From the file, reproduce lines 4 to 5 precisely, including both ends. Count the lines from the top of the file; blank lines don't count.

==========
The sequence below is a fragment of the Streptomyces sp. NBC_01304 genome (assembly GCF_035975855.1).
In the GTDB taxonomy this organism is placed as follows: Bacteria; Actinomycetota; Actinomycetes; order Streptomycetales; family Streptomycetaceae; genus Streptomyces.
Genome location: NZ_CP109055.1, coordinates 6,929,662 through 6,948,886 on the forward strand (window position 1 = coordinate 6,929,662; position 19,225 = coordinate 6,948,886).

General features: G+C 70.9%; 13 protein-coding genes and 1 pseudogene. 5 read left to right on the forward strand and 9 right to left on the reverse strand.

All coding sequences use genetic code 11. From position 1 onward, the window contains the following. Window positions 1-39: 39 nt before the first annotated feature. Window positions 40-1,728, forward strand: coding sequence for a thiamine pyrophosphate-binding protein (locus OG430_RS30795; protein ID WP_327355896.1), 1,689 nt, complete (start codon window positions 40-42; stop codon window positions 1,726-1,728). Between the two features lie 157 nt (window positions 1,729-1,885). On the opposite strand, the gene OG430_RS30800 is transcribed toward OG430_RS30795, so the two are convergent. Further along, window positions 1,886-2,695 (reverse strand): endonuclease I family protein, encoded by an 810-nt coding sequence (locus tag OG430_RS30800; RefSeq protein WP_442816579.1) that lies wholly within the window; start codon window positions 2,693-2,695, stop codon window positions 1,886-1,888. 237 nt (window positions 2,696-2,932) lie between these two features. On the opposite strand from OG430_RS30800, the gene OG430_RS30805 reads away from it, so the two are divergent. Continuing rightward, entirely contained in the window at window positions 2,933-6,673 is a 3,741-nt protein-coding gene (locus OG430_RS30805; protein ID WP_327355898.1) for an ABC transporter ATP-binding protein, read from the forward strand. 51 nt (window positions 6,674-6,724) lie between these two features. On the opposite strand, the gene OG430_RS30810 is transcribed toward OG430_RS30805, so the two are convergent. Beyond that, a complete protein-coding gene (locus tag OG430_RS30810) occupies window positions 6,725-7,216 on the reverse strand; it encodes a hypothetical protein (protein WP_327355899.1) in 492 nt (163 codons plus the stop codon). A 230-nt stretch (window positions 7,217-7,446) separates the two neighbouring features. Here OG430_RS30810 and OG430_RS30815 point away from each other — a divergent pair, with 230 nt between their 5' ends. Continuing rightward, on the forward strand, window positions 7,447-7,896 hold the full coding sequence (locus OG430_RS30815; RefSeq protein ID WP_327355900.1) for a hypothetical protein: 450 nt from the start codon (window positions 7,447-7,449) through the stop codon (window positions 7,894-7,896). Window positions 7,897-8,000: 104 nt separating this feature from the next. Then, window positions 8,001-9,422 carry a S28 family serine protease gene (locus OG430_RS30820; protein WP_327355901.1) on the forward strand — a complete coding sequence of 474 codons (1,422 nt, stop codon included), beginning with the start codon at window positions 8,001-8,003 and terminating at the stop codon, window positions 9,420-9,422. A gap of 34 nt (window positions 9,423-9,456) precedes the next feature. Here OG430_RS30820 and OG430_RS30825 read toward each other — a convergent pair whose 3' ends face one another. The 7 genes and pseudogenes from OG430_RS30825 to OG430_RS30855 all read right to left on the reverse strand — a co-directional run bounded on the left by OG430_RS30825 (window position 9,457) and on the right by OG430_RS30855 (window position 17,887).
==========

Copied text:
General features: G+C 70.9%; 13 protein-coding genes and 1 pseudogene. 5 read left to right on the forward strand and 9 right to left on the reverse strand.

All coding sequences use genetic code 11. From position 1 onward, the window contains the following. Window positions 1-39: 39 nt before the first annotated feature. Window positions 40-1,728, forward strand: coding sequence for a thiamine pyrophosphate-binding protein (locus OG430_RS30795; protein ID WP_327355896.1), 1,689 nt, complete (start codon window positions 40-42; stop codon window positions 1,726-1,728). Between the two features lie 157 nt (window positions 1,729-1,885). On the opposite strand, the gene OG430_RS30800 is transcribed toward OG430_RS30795, so the two are convergent. Further along, window positions 1,886-2,695 (reverse strand): endonuclease I family protein, encoded by an 810-nt coding sequence (locus tag OG430_RS30800; RefSeq protein WP_442816579.1) that lies wholly within the window; start codon window positions 2,693-2,695, stop codon window positions 1,886-1,888. 237 nt (window positions 2,696-2,932) lie between these two features. On the opposite strand from OG430_RS30800, the gene OG430_RS30805 reads away from it, so the two are divergent. Continuing rightward, entirely contained in the window at window positions 2,933-6,673 is a 3,741-nt protein-coding gene (locus OG430_RS30805; protein ID WP_327355898.1) for an ABC transporter ATP-binding protein, read from the forward strand. 51 nt (window positions 6,674-6,724) lie between these two features. On the opposite strand, the gene OG430_RS30810 is transcribed toward OG430_RS30805, so the two are convergent. Beyond that, a complete protein-coding gene (locus tag OG430_RS30810) occupies window positions 6,725-7,216 on the reverse strand; it encodes a hypothetical protein (protein WP_327355899.1) in 492 nt (163 codons plus the stop codon). A 230-nt stretch (window positions 7,217-7,446) separates the two neighbouring features. Here OG430_RS30810 and OG430_RS30815 point away from each other — a divergent pair, with 230 nt between their 5' ends. Continuing rightward, on the forward strand, window positions 7,447-7,896 hold the full coding sequence (locus OG430_RS30815; RefSeq protein ID WP_327355900.1) for a hypothetical protein: 450 nt from the start codon (window positions 7,447-7,449) through the stop codon (window positions 7,894-7,896). Window positions 7,897-8,000: 104 nt separating this feature from the next. Then, window positions 8,001-9,422 carry a S28 family serine protease gene (locus OG430_RS30820; protein WP_327355901.1) on the forward strand — a complete coding sequence of 474 codons (1,422 nt, stop codon included), beginning with the start codon at window positions 8,001-8,003 and terminating at the stop codon, window positions 9,420-9,422. A gap of 34 nt (window positions 9,423-9,456) precedes the next feature. Here OG430_RS30820 and OG430_RS30825 read toward each other — a convergent pair whose 3' ends face one another. The 7 genes and pseudogenes from OG430_RS30825 to OG430_RS30855 all read right to left on the reverse strand — a co-directional run bounded on the left by OG430_RS30825 (window position 9,457) and on the right by OG430_RS30855 (window position 17,887).